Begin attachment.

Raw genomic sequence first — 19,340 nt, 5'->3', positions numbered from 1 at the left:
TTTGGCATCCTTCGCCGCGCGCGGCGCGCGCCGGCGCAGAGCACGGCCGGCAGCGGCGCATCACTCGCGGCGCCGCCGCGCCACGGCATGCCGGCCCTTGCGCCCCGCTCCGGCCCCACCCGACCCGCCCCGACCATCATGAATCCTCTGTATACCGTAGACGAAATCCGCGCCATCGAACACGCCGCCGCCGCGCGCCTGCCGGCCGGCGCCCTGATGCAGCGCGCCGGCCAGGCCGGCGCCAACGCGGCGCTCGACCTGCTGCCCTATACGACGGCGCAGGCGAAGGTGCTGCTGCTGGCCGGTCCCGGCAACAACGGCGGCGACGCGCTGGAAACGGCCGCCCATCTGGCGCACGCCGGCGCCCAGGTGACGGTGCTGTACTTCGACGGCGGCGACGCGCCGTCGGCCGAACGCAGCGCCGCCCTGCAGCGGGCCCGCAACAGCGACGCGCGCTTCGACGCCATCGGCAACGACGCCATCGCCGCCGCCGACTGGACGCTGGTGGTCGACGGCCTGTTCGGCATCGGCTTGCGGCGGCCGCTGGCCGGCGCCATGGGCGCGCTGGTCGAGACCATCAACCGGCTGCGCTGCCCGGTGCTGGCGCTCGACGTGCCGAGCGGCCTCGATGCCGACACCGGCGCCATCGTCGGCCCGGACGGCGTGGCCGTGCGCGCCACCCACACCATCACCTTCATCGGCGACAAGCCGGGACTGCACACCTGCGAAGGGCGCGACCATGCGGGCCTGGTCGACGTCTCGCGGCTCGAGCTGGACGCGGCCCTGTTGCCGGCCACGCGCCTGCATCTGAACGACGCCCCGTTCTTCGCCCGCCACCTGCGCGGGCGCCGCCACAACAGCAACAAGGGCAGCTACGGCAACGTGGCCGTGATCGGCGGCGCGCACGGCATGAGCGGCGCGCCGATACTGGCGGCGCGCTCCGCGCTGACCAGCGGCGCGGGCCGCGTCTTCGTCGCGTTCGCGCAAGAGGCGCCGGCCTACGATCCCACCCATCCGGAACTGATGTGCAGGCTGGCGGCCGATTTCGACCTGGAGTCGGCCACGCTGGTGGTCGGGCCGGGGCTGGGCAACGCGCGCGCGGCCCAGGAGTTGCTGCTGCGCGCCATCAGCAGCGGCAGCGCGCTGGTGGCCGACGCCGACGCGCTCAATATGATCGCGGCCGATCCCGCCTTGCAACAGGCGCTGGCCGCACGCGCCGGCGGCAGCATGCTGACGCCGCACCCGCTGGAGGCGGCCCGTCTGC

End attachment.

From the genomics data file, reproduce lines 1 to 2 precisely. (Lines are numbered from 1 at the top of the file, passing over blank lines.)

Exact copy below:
Raw genomic sequence first — 19,340 nt, 5'->3', positions numbered from 1 at the left:
TTTGGCATCCTTCGCCGCGCGCGGCGCGCGCCGGCGCAGAGCACGGCCGGCAGCGGCGCATCACTCGCGGCGCCGCCGCGCCACGGCATGCCGGCCCTTGCGCCCCGCTCCGGCCCCACCCGACCCGCCCCGACCATCATGAATCCTCTGTATACCGTAGACGAAATCCGCGCCATCGAACACGCCGCCGCCGCGCGCCTGCCGGCCGGCGCCCTGATGCAGCGCGCCGGCCAGGCCGGCGCCAACGCGGCGCTCGACCTGCTGCCCTATACGACGGCGCAGGCGAAGGTGCTGCTGCTGGCCGGTCCCGGCAACAACGGCGGCGACGCGCTGGAAACGGCCGCCCATCTGGCGCACGCCGGCGCCCAGGTGACGGTGCTGTACTTCGACGGCGGCGACGCGCCGTCGGCCGAACGCAGCGCCGCCCTGCAGCGGGCCCGCAACAGCGACGCGCGCTTCGACGCCATCGGCAACGACGCCATCGCCGCCGCCGACTGGACGCTGGTGGTCGACGGCCTGTTCGGCATCGGCTTGCGGCGGCCGCTGGCCGGCGCCATGGGCGCGCTGGTCGAGACCATCAACCGGCTGCGCTGCCCGGTGCTGGCGCTCGACGTGCCGAGCGGCCTCGATGCCGACACCGGCGCCATCGTCGGCCCGGACGGCGTGGCCGTGCGCGCCACCCACACCATCACCTTCATCGGCGACAAGCCGGGACTGCACACCTGCGAAGGGCGCGACCATGCGGGCCTGGTCGACGTCTCGCGGCTCGAGCTGGACGCGGCCCTGTTGCCGGCCACGCGCCTGCATCTGAACGACGCCCCGTTCTTCGCCCGCCACCTGCGCGGGCGCCGCCACAACAGCAACAAGGGCAGCTACGGCAACGTGGCCGTGATCGGCGGCGCGCACGGCATGAGCGGCGCGCCGATACTGGCGGCGCGCTCCGCGCTGACCAGCGGCGCGGGCCGCGTCTTCGTCGCGTTCGCGCAAGAGGCGCCGGCCTACGATCCCACCCATCCGGAACTGATGTGCAGGCTGGCGGCCGATTTCGACCTGGAGTCGGCCACGCTGGTGGTCGGGCCGGGGCTGGGCAACGCGCGCGCGGCCCAGGAGTTGCTGCTGCGCGCCATCAGCAGCGGCAGCGCGCTGGTGGCCGACGCCGACGCGCTCAATATGATCGCGGCCGATCCCGCCTTGCAACAGGCGCTGGCCGCACGCGCCGGCGGCAGCATGCTGACGCCGCACCCGCTGGAGGCGGCCCGTCTGC